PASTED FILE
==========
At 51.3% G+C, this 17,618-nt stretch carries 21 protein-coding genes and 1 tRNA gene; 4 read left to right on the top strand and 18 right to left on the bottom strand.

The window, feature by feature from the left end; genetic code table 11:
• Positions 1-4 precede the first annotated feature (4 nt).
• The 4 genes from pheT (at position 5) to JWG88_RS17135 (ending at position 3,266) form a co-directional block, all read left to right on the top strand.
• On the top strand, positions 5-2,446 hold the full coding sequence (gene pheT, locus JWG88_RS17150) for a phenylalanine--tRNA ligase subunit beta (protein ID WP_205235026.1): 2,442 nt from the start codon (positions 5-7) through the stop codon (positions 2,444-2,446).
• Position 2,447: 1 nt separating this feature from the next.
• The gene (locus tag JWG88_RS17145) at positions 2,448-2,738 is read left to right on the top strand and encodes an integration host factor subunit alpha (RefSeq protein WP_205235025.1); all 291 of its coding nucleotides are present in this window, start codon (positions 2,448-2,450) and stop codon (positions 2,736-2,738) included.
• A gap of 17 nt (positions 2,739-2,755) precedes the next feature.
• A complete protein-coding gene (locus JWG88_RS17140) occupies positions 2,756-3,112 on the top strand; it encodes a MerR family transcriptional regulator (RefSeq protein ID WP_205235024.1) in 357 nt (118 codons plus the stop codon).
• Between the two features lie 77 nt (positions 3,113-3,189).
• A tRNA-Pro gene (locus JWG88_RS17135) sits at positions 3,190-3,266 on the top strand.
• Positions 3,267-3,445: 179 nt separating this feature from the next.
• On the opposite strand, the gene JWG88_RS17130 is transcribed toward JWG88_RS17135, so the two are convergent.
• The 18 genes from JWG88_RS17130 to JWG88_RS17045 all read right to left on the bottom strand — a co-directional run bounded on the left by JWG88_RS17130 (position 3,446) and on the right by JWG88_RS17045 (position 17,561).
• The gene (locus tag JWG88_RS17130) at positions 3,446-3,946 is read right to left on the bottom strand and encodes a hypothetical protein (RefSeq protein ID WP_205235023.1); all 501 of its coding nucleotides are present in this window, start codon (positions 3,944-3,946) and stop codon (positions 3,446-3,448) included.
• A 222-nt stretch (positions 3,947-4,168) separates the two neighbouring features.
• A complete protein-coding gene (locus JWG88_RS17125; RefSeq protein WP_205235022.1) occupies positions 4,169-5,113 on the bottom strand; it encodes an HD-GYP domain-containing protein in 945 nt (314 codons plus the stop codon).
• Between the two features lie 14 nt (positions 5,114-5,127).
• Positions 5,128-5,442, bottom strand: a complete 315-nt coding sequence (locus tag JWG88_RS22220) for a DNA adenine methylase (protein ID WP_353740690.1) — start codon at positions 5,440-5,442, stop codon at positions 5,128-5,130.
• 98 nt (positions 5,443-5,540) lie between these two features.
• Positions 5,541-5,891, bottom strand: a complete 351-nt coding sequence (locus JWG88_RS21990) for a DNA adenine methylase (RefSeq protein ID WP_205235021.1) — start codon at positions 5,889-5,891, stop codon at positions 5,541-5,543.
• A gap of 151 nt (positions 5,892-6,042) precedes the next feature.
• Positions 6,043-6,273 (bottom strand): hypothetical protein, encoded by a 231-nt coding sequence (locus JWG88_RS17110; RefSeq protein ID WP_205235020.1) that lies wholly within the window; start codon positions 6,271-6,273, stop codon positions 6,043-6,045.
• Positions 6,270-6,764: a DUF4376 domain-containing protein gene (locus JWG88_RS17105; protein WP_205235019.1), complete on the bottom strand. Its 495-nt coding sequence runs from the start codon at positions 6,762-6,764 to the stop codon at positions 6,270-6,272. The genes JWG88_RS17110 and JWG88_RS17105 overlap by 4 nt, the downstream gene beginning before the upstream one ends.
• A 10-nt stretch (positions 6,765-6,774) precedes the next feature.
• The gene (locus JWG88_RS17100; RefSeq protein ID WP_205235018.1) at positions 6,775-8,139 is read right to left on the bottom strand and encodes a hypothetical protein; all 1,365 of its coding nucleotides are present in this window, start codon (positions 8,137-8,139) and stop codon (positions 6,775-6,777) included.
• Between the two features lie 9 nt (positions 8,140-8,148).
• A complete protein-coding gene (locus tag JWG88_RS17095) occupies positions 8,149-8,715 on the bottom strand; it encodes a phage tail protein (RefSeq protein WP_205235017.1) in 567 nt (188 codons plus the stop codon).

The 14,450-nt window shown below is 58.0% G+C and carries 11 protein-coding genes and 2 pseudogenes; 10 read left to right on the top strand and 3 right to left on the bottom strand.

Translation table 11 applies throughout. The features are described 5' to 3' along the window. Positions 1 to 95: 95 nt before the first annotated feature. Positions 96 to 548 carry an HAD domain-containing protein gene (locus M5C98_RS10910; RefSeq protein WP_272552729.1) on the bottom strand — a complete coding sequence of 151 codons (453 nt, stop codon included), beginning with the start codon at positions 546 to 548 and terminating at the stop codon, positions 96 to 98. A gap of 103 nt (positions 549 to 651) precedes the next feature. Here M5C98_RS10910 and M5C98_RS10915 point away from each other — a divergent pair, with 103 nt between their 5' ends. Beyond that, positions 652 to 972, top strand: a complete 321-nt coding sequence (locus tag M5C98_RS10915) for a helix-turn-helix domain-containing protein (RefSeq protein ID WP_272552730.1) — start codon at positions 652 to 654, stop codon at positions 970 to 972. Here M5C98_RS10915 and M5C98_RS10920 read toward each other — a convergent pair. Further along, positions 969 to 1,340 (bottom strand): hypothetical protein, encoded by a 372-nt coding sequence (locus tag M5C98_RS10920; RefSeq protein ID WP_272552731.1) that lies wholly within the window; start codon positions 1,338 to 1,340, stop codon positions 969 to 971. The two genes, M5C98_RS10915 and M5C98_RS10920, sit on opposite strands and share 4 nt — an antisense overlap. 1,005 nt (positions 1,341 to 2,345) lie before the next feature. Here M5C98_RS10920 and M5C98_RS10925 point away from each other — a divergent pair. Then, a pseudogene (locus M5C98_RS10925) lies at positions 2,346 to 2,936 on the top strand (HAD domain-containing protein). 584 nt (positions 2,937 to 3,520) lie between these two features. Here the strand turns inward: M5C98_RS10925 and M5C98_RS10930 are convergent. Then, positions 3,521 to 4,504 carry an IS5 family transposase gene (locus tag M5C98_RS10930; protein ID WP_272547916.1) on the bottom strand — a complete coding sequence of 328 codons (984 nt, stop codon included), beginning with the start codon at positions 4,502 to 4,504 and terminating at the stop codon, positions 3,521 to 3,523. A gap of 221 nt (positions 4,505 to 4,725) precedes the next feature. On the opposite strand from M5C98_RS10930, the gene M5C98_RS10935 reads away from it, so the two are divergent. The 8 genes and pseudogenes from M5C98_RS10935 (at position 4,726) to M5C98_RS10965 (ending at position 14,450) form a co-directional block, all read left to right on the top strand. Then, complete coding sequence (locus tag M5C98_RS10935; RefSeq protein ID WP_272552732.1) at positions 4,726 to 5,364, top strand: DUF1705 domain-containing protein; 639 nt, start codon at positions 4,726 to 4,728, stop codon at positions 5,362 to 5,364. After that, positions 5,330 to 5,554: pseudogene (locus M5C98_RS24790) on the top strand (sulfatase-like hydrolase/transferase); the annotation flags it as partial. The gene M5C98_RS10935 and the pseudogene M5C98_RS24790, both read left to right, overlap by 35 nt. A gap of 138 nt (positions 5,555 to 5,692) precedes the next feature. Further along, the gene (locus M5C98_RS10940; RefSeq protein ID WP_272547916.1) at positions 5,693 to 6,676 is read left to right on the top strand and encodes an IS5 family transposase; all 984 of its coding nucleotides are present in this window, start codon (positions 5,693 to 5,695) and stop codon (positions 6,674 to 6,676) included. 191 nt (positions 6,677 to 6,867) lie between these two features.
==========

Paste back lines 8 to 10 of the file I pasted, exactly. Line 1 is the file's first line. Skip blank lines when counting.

• A gap of 17 nt (positions 2,739-2,755) precedes the next feature.
• A complete protein-coding gene (locus JWG88_RS17140) occupies positions 2,756-3,112 on the top strand; it encodes a MerR family transcriptional regulator (RefSeq protein ID WP_205235024.1) in 357 nt (118 codons plus the stop codon).
• Between the two features lie 77 nt (positions 3,113-3,189).